Surfing Safety

It is easy to get the wrong idea about surfing when you read hair-raising tales of near-death experiences and fatal surfing accidents. It is important to remember that every day of the year, thousands of surfers enjoy the sport without putting themselves in jeopardy. If you take reasonable care and are aware of the potential risks, surfing need not be a perilous experience. Bear in mind the following things as you venture into the surf:

  • The ocean is stronger than even the strongest swimmer, so respect it. Check local forecasts and familiarise yourself with the flag system on the beach before you go into the water. If there is a lifeguard on duty, try to swim close to his or her station. Regardless of whether you are a strong swimmer, if you are caught off-guard and are knocked out by your board, somebody will be able to help you. For the same reason, it is a good idea not to surf alone. Take a friend along if you can.
  • Familiarise yourself with the usual tide pattern of your local beach and be aware of the dangers represented by rip-tides. Rip-tides are channels of water moving out to sea. Look out across the water for areas of dark or foamy water, perhaps littered with floating debris, as these are all indications of rip tides. If you find yourself caught in a rip tide, stay calm and swim parallel to the shore until you break free of it. Never attempt to swim directly back to the shore if the current is pulling you out, as you will tire quickly and will probably be unable to break free.
  • Do not swim out too far beyond the shore, or put yourself in any situation which makes you feel overwhelmed. It is easy to panic if you are out of your depth and are caught off-guard by a wave or current. It can be tempting to paddle out further than you otherwise would to catch a good wave, particularly if those around you are doing so. It is important, however, not to succumb to peer pressure and to do only what you are comfortable with.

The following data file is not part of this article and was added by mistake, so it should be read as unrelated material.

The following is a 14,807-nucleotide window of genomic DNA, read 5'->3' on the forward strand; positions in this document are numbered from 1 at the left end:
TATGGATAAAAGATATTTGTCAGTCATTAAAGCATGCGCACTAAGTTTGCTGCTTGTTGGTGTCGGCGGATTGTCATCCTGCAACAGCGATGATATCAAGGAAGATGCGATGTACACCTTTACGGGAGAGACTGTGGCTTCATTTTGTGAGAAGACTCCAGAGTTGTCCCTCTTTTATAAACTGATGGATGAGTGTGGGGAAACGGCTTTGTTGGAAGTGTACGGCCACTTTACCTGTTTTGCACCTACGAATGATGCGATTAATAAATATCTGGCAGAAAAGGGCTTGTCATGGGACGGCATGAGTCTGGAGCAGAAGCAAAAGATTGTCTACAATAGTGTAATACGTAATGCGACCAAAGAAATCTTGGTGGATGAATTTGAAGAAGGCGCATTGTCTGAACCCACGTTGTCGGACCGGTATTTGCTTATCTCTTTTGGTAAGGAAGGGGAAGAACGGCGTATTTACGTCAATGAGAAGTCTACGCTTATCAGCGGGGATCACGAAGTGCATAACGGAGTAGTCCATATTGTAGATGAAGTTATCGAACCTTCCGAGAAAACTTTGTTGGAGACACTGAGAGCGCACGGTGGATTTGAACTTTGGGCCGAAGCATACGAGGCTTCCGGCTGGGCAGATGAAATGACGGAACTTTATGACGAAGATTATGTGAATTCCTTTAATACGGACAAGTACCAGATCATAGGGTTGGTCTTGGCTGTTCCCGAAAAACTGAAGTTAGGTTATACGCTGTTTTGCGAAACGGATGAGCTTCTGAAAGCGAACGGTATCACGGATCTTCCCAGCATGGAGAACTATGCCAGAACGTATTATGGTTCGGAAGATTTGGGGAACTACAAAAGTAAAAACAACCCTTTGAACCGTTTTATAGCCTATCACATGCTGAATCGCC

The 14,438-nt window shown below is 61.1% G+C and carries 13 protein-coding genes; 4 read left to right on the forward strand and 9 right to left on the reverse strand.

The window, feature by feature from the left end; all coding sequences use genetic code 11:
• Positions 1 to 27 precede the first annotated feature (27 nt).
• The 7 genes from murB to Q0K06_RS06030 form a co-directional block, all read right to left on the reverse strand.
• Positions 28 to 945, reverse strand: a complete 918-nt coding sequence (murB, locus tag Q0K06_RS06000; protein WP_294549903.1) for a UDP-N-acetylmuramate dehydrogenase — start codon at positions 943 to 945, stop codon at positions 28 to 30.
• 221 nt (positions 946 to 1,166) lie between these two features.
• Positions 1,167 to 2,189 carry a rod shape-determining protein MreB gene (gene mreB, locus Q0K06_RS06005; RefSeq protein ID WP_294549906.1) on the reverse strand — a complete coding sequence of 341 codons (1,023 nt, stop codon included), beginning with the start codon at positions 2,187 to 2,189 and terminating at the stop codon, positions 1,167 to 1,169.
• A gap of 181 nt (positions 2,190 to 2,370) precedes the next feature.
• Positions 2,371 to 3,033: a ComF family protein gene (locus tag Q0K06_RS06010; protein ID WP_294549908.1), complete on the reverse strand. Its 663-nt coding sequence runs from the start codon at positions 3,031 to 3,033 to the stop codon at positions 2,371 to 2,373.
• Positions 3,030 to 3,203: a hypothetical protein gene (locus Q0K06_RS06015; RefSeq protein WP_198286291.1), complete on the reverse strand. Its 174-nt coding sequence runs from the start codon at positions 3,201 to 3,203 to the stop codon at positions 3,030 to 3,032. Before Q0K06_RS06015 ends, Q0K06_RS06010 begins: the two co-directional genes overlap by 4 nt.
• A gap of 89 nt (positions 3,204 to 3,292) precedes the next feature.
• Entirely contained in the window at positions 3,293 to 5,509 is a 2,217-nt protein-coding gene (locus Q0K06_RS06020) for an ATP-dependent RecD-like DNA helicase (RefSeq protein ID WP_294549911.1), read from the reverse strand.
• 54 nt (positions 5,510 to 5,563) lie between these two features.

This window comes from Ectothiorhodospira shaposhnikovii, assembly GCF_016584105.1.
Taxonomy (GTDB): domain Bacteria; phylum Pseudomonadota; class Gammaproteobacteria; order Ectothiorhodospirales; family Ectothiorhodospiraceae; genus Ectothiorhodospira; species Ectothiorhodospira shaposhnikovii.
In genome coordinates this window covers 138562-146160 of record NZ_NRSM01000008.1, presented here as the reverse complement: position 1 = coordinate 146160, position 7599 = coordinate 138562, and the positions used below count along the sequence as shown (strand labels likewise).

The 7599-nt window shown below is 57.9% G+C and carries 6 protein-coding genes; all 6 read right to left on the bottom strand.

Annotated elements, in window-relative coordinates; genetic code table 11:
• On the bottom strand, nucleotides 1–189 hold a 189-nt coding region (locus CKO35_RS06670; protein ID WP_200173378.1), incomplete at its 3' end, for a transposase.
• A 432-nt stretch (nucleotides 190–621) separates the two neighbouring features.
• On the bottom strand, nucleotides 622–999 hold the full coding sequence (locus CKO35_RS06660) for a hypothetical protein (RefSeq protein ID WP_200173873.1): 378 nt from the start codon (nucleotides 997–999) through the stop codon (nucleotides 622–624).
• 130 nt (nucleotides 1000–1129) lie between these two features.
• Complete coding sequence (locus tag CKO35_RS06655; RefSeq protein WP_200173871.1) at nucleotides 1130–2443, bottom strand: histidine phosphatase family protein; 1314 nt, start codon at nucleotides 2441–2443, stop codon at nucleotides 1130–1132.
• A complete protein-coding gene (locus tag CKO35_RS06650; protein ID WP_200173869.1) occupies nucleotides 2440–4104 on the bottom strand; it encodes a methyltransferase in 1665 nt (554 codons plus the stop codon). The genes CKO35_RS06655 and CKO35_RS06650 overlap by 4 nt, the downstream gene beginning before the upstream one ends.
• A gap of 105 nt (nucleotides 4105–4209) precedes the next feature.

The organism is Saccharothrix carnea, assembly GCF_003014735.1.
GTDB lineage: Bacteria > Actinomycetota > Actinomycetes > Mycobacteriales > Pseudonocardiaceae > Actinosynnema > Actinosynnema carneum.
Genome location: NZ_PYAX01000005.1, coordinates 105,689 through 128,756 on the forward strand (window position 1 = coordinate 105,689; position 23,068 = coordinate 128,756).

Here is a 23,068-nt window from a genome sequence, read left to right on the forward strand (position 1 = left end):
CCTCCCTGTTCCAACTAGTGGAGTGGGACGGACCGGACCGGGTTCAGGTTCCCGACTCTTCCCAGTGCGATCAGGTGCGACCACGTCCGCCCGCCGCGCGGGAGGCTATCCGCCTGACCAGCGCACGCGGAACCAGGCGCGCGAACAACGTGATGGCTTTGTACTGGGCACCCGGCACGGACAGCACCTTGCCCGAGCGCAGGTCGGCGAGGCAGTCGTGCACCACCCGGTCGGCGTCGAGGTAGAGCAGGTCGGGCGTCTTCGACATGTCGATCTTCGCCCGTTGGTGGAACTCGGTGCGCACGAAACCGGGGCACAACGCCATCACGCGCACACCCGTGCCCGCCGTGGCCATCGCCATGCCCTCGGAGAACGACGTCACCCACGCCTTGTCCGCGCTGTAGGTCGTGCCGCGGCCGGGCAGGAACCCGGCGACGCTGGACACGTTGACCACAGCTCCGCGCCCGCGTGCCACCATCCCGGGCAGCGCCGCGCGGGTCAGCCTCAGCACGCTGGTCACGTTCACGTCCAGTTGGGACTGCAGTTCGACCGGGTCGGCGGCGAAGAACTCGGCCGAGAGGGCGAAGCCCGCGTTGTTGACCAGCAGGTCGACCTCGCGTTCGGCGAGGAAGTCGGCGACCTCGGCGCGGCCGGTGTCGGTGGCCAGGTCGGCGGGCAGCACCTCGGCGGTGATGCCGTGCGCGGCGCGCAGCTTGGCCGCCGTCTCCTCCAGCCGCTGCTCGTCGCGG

• Never go into the water if you have been drinking alcohol.
  • Do not go into the water for at least an hour after consuming a meal.
  • Stretch before you surf in order to avoid muscle cramps. This is particularly important if you are surfing in colder waters such as those surrounding the UK. Even strong swimmers can get into trouble if they become incapacitated by the pain of a severe muscle cramp.
  • Surfers in some parts of the world definitely need to be aware of the danger presented by sharks, which can sometimes swim close to the shore. It is important to keep the risk in perspective; only a few people each year are killed by sharks. However, to reduce the risk even further, it is only prudent to take sensible precautions if you are surfing in waters inhabited by one of the few shark species known to have attacked humans. Firstly, never enter the water if you have an open wound or are bleeding, as sharks can smell blood from over a mile away. Secondly, you should always remain clear of anything which might attract a shark, including large groups of fish, which would be the shark’s usual prey.
  • The danger represented by jellyfish and stingrays is likely to be a more pressing concern for surfers in some countries. While stingrays are generally harmless and will usually swim away rather than attack when they feel threatened, it is not uncommon for humans to be stung by stingrays after accidentally treading on them when entering the water. Such stings are generally moderately painful but not dangerous. If you are surfing in an area with a significant stingray population, shuffle your feet through the sand as you enter the water, which should disturb any lurking stingrays. Most jellyfish are also relatively harmless, and deliver sometimes painful, but not life-threatening stings. There are some areas of the world, however, where dangerous jellyfish can swim close to the shore. For example, the venom of the notorious ‘box jellyfish’ of Australia and the Philippines can be fatal to humans. Surfers swimming in areas known to have a population of jellyfish should take a bottle of vinegar with them when they go to the beach. Prompt application of vinegar to a sting can neutralise the venom and save a life or help to prevent serious injury.